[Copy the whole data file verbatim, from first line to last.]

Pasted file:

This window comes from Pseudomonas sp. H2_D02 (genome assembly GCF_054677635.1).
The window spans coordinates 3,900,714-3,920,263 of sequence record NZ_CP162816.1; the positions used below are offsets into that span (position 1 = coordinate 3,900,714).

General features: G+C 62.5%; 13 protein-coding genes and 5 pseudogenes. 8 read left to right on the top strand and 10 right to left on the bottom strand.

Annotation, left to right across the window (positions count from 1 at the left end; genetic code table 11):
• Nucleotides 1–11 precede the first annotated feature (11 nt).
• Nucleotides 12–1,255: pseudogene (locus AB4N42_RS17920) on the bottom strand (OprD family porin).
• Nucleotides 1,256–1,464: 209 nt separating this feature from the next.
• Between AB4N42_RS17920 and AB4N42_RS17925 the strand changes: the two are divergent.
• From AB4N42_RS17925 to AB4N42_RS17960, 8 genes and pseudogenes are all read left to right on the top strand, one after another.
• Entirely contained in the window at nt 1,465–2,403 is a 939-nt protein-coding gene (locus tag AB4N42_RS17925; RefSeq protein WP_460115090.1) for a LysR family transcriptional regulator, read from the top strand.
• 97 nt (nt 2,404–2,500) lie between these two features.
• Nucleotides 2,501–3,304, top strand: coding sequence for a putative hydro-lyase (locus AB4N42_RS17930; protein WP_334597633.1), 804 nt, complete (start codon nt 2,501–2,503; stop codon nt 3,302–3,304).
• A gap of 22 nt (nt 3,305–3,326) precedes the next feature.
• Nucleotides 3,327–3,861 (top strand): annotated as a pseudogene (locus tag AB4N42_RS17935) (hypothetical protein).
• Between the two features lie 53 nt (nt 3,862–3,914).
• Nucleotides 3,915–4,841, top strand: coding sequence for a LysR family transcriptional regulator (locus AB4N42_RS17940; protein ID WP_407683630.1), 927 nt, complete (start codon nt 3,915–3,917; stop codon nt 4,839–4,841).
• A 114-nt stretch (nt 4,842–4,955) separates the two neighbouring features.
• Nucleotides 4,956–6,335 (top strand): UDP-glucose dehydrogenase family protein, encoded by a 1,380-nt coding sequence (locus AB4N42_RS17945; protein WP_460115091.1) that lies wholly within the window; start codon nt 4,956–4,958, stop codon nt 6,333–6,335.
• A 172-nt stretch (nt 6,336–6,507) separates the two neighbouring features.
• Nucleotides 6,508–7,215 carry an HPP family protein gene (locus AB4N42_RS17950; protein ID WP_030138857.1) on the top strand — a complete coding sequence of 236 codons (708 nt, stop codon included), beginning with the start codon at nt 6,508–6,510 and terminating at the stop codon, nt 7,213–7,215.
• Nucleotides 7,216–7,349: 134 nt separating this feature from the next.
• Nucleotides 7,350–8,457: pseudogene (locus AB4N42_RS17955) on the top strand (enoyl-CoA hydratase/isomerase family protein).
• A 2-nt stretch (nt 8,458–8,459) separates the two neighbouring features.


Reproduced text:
This window comes from Pseudomonas sp. H2_D02 (genome assembly GCF_054677635.1).
The window spans coordinates 3,900,714-3,920,263 of sequence record NZ_CP162816.1; the positions used below are offsets into that span (position 1 = coordinate 3,900,714).

General features: G+C 62.5%; 13 protein-coding genes and 5 pseudogenes. 8 read left to right on the top strand and 10 right to left on the bottom strand.

Annotation, left to right across the window (positions count from 1 at the left end; genetic code table 11):
• Nucleotides 1–11 precede the first annotated feature (11 nt).
• Nucleotides 12–1,255: pseudogene (locus AB4N42_RS17920) on the bottom strand (OprD family porin).
• Nucleotides 1,256–1,464: 209 nt separating this feature from the next.
• Between AB4N42_RS17920 and AB4N42_RS17925 the strand changes: the two are divergent.
• From AB4N42_RS17925 to AB4N42_RS17960, 8 genes and pseudogenes are all read left to right on the top strand, one after another.
• Entirely contained in the window at nt 1,465–2,403 is a 939-nt protein-coding gene (locus tag AB4N42_RS17925; RefSeq protein WP_460115090.1) for a LysR family transcriptional regulator, read from the top strand.
• 97 nt (nt 2,404–2,500) lie between these two features.
• Nucleotides 2,501–3,304, top strand: coding sequence for a putative hydro-lyase (locus AB4N42_RS17930; protein WP_334597633.1), 804 nt, complete (start codon nt 2,501–2,503; stop codon nt 3,302–3,304).
• A gap of 22 nt (nt 3,305–3,326) precedes the next feature.
• Nucleotides 3,327–3,861 (top strand): annotated as a pseudogene (locus tag AB4N42_RS17935) (hypothetical protein).
• Between the two features lie 53 nt (nt 3,862–3,914).
• Nucleotides 3,915–4,841, top strand: coding sequence for a LysR family transcriptional regulator (locus AB4N42_RS17940; protein ID WP_407683630.1), 927 nt, complete (start codon nt 3,915–3,917; stop codon nt 4,839–4,841).
• A 114-nt stretch (nt 4,842–4,955) separates the two neighbouring features.
• Nucleotides 4,956–6,335 (top strand): UDP-glucose dehydrogenase family protein, encoded by a 1,380-nt coding sequence (locus AB4N42_RS17945; protein WP_460115091.1) that lies wholly within the window; start codon nt 4,956–4,958, stop codon nt 6,333–6,335.
• A 172-nt stretch (nt 6,336–6,507) separates the two neighbouring features.
• Nucleotides 6,508–7,215 carry an HPP family protein gene (locus AB4N42_RS17950; protein ID WP_030138857.1) on the top strand — a complete coding sequence of 236 codons (708 nt, stop codon included), beginning with the start codon at nt 6,508–6,510 and terminating at the stop codon, nt 7,213–7,215.
• Nucleotides 7,216–7,349: 134 nt separating this feature from the next.
• Nucleotides 7,350–8,457: pseudogene (locus AB4N42_RS17955) on the top strand (enoyl-CoA hydratase/isomerase family protein).
• A 2-nt stretch (nt 8,458–8,459) separates the two neighbouring features.